“When I became a sponsor, I was tasked with the responsibility to support other students. I had to be much more self-aware of my privileges and positionality around my peers to make sure I was doing my best to make them feel comfortable. I actually learned a lot about my peers when they opened up to me — it’s when I realized there was an overwhelming need to address mental health issues on campus,” says Chintapalli, who became a sponsor to first-year students as a sophomore, then a head sponsor her junior year and is now a resident advisor. “I’ve always been interested in healthcare and I see a lot of issues, not just about physical wellness but of the mind and soul interactions that we don’t really talk about.”

Chintapalli is majoring in public policy analysis (PPA) with a concentration in biology, which has provided her with opportunities to understand the infrastructure of healthcare and answer questions like the one she’s exploring for her senior thesis project: How do we increase access to dental care by bridging the medical-dental divide?

“My parents would always tell me that I have a helping nature and that I should consider this path towards healthcare,” says Chintapalli, who has worked summers at pediatric dental offices back home in Indiana, where her mother moved her and her siblings after her father’s death. “I didn’t realize how diverse the healthcare field is. We often put medicine at the top of the field, but as I kept searching, I was drawn to dentistry,” she adds, saying she loves working with her hands.

Through this work, she found her calling: pediatric dentistry.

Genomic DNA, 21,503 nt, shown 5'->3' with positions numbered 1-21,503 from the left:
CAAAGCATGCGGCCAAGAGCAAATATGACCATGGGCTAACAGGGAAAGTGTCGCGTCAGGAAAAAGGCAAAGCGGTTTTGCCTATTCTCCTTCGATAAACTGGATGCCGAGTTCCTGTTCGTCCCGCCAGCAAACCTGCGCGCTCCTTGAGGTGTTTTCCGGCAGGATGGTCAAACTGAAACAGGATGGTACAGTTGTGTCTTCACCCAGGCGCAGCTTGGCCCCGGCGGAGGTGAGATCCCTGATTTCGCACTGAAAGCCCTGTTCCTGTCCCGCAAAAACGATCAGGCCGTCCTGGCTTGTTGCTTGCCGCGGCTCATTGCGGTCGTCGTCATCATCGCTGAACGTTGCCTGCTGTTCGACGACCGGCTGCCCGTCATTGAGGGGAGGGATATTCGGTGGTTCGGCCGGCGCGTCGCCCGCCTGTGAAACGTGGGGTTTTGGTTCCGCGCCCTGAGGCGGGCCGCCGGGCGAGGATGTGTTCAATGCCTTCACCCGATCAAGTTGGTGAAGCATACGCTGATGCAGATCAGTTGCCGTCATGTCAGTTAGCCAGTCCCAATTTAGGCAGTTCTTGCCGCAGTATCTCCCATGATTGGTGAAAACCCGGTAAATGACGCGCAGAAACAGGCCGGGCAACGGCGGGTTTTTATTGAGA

Last year, Chintapalli interned with local organization Uncommon Good where she coordinated and led a health education outreach program to serve the group’s clients, including low-income Latino families. She worked to bring students from Western University of Health Sciences to talk about dental hygiene and oral health issues and connect them to free dental screenings.

“A lot of low-income children miss school if they have cavities, they have pain, and some even end up in the emergency room. That is what drove me to my thesis, which is about the mouth and body divide, and how it is rooted in a racial and social justice issue — this is where my liberal arts education comes in,” says Chintapalli, who is doing background research to understand the current dentistry model to better serve underserved communities.

In her final semester at Pomona, Chintapalli feels prepared for what’s next: she’s planning a gap year, working as an oral health coordinator before she enters dental school.

She also feels prepared thanks to the strong bonds she’s made at Pomona: “After a strenuous search, I’ve held onto some deep friendships here and together we’ve helped each other and given each other reciprocal love. I found a source of healing.”

“Thinking back on it, in addition to putting a halt on all the things I loved, I also just stopped speaking. It’s strange to think that there was a time in my life where you couldn’t get me to shut up. There are so many reasons that people suppress their grief, some don’t want to upset or burden others, others don’t feel comfortable enough, or in my case, I felt like even if I shared something, I would still feel alone at the end of it.”

“I’ve just recently began to realize that it is about time that I reclaim my voice because I have a lot to say, and I’ve learned more lessons than I would have ever imagined being at Pomona. “

She has some words of advice for students, who like herself, have experienced a traumatic event as children or young adults: “Be kind to yourself  and ask for help even though it is very difficult, even if there’s no dialogue about it — people are out there to help you, yes, it’s a hard search because you’re vulnerable, but letting it build up is so much worse.... Because you can’t go into the world and help others until you help yourself.”